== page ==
The tornado outbreak across the southern United States in late April 2011 was deadly, devastating, and record breaking.

These days, when the weather breaks records, it’s natural to wonder if global warming is to blame. So it’s not surprising that in recent weeks, climate scientists have been fielding lots of questions about the possible connection between global warming and tornadoes.

Wondering and questioning are the foundation of science, but they are only the beginning. At NOAA, the Climate Attribution Rapid Response Team (aka the “CSI” team, for “Climate Scene Investigations”), led by Martin Hoerling of the Earth System Research Laboratory, tries to move the process forward from questions to answers. Last week, the team turned their focus to tornadoes.

Even before the April 2011 outbreak, scientists have been looking for long-term changes in U.S. tornado activity. The research that’s already been done paints an inconclusive picture. The number of smaller tornadoes seems to have increased; the number of large tornadoes has not.

Between better technology — radars, satellites, the internet — and greater public awareness, it’s likely that the increase is due to more reports, not more tornadoes.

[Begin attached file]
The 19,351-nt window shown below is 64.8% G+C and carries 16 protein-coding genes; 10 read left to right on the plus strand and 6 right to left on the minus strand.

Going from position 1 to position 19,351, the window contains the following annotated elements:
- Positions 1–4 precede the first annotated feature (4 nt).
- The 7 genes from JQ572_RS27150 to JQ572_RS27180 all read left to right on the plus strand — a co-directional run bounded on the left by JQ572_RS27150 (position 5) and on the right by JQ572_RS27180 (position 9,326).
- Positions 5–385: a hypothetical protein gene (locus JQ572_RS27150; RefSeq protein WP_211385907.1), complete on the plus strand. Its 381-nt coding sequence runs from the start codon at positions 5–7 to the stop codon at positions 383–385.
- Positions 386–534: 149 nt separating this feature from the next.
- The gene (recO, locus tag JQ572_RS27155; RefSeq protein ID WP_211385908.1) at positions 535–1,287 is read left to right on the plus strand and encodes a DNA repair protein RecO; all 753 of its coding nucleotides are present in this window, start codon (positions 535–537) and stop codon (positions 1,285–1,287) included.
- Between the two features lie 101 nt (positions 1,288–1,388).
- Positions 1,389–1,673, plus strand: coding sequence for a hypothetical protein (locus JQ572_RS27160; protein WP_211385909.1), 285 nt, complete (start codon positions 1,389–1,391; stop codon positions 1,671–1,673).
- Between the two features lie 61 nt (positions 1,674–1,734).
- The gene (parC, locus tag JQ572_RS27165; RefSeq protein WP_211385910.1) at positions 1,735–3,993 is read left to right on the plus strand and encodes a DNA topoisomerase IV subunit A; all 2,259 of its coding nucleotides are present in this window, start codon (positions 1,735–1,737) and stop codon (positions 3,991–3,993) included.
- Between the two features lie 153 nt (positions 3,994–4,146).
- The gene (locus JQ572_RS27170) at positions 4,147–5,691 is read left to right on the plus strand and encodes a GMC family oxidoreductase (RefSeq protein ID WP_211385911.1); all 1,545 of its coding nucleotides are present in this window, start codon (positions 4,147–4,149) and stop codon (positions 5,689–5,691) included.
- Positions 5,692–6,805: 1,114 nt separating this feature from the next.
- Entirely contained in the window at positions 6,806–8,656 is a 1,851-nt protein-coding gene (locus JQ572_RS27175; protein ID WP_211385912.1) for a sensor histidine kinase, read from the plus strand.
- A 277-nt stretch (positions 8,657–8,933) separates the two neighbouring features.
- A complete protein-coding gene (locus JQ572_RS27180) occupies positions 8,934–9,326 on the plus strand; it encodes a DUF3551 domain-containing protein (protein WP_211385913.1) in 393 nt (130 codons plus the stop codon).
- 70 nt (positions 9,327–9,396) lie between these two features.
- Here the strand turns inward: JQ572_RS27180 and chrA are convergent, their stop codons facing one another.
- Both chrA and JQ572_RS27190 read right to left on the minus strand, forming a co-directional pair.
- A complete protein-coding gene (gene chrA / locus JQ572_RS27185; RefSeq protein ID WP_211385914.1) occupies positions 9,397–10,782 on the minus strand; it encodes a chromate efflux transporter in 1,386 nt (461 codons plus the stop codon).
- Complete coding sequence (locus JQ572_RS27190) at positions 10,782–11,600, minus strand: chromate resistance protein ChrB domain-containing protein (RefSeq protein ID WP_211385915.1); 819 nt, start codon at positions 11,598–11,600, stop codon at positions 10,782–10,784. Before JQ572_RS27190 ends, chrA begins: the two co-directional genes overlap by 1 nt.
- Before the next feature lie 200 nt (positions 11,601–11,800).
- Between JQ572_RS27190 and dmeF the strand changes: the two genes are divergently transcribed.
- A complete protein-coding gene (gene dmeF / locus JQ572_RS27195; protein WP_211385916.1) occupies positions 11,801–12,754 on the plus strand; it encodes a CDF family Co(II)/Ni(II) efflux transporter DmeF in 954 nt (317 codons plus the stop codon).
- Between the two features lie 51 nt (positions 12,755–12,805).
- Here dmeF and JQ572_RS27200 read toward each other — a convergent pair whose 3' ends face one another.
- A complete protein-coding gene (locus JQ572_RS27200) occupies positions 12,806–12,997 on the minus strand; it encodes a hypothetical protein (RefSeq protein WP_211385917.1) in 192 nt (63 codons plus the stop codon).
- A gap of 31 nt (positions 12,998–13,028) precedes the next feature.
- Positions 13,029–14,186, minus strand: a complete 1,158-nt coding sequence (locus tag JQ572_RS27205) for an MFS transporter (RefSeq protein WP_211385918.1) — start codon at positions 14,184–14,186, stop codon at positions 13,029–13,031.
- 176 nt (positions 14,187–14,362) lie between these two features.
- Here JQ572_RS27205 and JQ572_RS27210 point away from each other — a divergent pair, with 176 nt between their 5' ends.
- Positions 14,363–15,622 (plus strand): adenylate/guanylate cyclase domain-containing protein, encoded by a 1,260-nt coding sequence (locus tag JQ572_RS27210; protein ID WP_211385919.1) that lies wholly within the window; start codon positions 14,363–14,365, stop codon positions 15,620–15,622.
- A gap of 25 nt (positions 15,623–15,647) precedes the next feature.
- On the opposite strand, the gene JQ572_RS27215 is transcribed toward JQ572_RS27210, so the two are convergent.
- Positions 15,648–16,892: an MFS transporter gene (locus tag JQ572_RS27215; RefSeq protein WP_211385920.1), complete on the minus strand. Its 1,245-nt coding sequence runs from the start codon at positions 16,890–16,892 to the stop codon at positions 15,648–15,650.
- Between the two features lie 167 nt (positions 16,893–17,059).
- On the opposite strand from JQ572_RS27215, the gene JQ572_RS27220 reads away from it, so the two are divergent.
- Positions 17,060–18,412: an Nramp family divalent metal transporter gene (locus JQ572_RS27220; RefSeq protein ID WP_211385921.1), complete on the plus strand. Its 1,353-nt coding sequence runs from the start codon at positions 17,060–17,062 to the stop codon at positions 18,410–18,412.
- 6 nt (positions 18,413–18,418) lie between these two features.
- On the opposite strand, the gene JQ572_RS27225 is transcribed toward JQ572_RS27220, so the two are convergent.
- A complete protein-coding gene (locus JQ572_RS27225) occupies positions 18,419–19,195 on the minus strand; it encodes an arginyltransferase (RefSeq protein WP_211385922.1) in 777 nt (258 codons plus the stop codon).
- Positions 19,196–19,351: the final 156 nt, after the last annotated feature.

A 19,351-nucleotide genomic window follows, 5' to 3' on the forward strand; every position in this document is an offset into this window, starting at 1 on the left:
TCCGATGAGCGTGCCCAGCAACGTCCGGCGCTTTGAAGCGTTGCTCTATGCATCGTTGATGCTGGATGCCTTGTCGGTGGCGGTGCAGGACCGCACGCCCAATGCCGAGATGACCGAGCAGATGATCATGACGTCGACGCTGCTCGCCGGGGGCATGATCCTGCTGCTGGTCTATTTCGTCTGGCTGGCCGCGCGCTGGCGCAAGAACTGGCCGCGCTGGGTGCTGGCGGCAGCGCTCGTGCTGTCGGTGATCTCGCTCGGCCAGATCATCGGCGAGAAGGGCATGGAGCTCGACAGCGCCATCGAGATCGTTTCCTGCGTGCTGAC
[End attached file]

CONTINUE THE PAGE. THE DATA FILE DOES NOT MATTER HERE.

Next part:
If tornado reports are biased by better reporting and detection, how would we know if global warming has affected U.S tornado outbreaks?

If we can’t detect a change in tornadoes themselves, says Hoerling, we might be able to detect a long-term change in the weather conditions that contribute to tornadoes.

Key among those factors are the instability of the atmosphere, the amount of water vapor in the part of the atmosphere known as the planetary boundary layer, and vertical wind shear.


Tornados start with thunderstorms, and thunderstorms start with convection — the rising of hot air away from Earth’s surface. When a column of air is warmer at the surface than it is at higher altitudes, the air in that column is unstable. The air on the bottom is buoyant and will naturally rise, initiating convection.